Though death sentences and executions have declined in recent years in Texas, the state remains the national leader in executions. The Dallas County District Attorney's Office, under Craig Watkins's leadership, should be commended for taking a serious look at the questionable procedures and shoddy evidence routinely used in the past that have plagued former administrations and led to scores of wrongful convictions. But Dallas County still remains a leader among Texas counties in seeking and receiving death sentences and is on track to replace Harris County as the infamous "capital of capital punishment." Its recent handling of decades-old capital cases, including the resentencing trials of Ronald Chambers and Fernando Garcia and the retrial of Jonathan Bruce Reed now taking place, reveal serious shortcomings in its consideration of capital cases and decisions to seek death and its total unwillingness to review the unfair sentencing practices it inherited.
The case of Ronald Chambers, who was once dubbed the "Dean of Death Row" and was the longest serving inmate on Texas' death row at the time of his death, provides a telling example. Mr. Chambers, an African-American man, passed away last November in the Dallas County Jail awaiting his fourth capital sentencing trial for the 1975 murder of Michael McMahan, a white man. He had been tried three times before, in 1975, 1985, and 1992. Following each trial, his case was reversed due to clear, egregious constitutional errors, most recently in 2007 because his jury in his third trial had no mechanism to give meaningful consideration to his mitigating evidence.
The State's own misconduct and refusal to concede these errors or reform its own troubling practices over the 35-plus year history of the case resulted in years of needless delay in Mr. Chambers' appeals. Though the State was willing to spend enormous time and resources over decades fighting his appeals, it was totally unwilling to acknowledge that Mr. Chambers was a model prisoner who would not be a future danger and thus was ineligible for the death penalty under Texas law.
In addition, Mr. Watkins's office was doggedly seeking the death penalty against him for the fourth time even though, at the time of his death, Mr. Chambers was 55-years old and suffered from chronic health issues that proved fatal. Further, by the time he was granted a fourth resentencing trial, the State's delays had greatly thwarted Mr. Chambers' ability to conduct the comprehensive mitigation investigation that the Constitution requires: an exhaustive investigation of Mr. Chambers' life, searching for factors that might persuade a jury to give him a life sentence. His parents and other critical mitigation witnesses were deceased or otherwise unavailable. Records were lost. His childhood neighborhood was destroyed.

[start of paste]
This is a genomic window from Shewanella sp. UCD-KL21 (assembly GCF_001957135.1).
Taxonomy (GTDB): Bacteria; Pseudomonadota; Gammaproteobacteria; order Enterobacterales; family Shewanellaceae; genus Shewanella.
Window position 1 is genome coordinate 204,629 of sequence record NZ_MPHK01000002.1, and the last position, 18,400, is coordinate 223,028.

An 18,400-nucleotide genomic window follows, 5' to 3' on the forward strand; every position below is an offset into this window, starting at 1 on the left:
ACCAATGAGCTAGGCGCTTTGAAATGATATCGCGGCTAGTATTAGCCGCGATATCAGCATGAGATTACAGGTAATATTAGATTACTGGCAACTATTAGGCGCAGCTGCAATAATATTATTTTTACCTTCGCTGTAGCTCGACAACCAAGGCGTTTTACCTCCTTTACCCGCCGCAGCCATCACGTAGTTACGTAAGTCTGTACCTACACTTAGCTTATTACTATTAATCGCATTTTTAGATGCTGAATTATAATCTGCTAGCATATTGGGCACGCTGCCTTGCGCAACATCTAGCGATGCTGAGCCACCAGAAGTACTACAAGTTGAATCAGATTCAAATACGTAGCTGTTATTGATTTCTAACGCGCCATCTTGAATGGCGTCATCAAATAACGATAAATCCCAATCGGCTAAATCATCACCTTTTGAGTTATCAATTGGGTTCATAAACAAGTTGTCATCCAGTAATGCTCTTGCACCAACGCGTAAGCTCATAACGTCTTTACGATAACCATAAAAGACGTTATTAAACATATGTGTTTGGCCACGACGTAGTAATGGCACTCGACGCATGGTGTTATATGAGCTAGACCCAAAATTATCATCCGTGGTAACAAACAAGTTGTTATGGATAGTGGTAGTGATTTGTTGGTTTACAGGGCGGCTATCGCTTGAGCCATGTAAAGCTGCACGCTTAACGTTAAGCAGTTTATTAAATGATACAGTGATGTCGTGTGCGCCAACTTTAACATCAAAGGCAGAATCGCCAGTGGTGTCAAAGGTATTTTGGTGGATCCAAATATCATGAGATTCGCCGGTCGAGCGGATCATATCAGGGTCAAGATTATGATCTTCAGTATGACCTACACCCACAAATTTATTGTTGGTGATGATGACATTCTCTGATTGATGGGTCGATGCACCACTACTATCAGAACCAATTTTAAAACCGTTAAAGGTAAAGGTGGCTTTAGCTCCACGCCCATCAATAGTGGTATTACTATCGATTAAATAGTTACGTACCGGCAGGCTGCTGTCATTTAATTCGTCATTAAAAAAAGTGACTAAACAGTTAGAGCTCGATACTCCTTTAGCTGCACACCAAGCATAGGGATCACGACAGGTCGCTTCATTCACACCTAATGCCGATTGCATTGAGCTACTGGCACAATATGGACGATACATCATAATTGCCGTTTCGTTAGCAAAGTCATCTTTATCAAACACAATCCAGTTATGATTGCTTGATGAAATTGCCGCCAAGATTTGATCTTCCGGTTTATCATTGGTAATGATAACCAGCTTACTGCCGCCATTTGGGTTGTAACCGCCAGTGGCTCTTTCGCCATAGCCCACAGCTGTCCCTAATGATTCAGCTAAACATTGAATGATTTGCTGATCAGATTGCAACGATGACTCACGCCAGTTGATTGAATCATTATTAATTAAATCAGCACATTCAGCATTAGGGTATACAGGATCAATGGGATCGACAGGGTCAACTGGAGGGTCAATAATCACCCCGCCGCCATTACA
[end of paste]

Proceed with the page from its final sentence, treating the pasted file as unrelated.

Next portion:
The Dallas County District's Attorney's Office's handling of Mr. Chambers' case also came at enormous cost to Texas taxpayers. In 1992, before his third trial, the Dallas Observer dubbed Mr. Chambers the "5 Million Dollar Man" because the case, even then, had cost so much money. Eighteen years of unnecessary litigation and maximum-security incarceration later, the costs to the state of Texas of the State's steadfast determination to execute Mr. Chambers have been, no doubt, astronomical.
Though the age of Mr. Chambers' crime rendered him ineligible for the relatively new-to-Texas sentence of life imprisonment without parole, Mr. Chambers had offered to accept two stacked life sentences for his role in Mr. McMahan's death. The deal effectively ensured that Mr. Chambers would die in prison; he would not have been eligible for parole until the age of 90. But the offer fell on deaf ears at the Dallas District Attorney's Office. It refused to consider the 35 years in which it had failed to obtain Mr. Chambers' execution, its own responsibility in the errors that led to his three reversals and the resulting litigation delays, the astronomical costs already incurred in pursuing a death sentence against him and the more to come in seeking a punishment for a crime over three decades old, and the emotional toll on Mr. McMahan's surviving family member of another capital sentencing trial and appeals.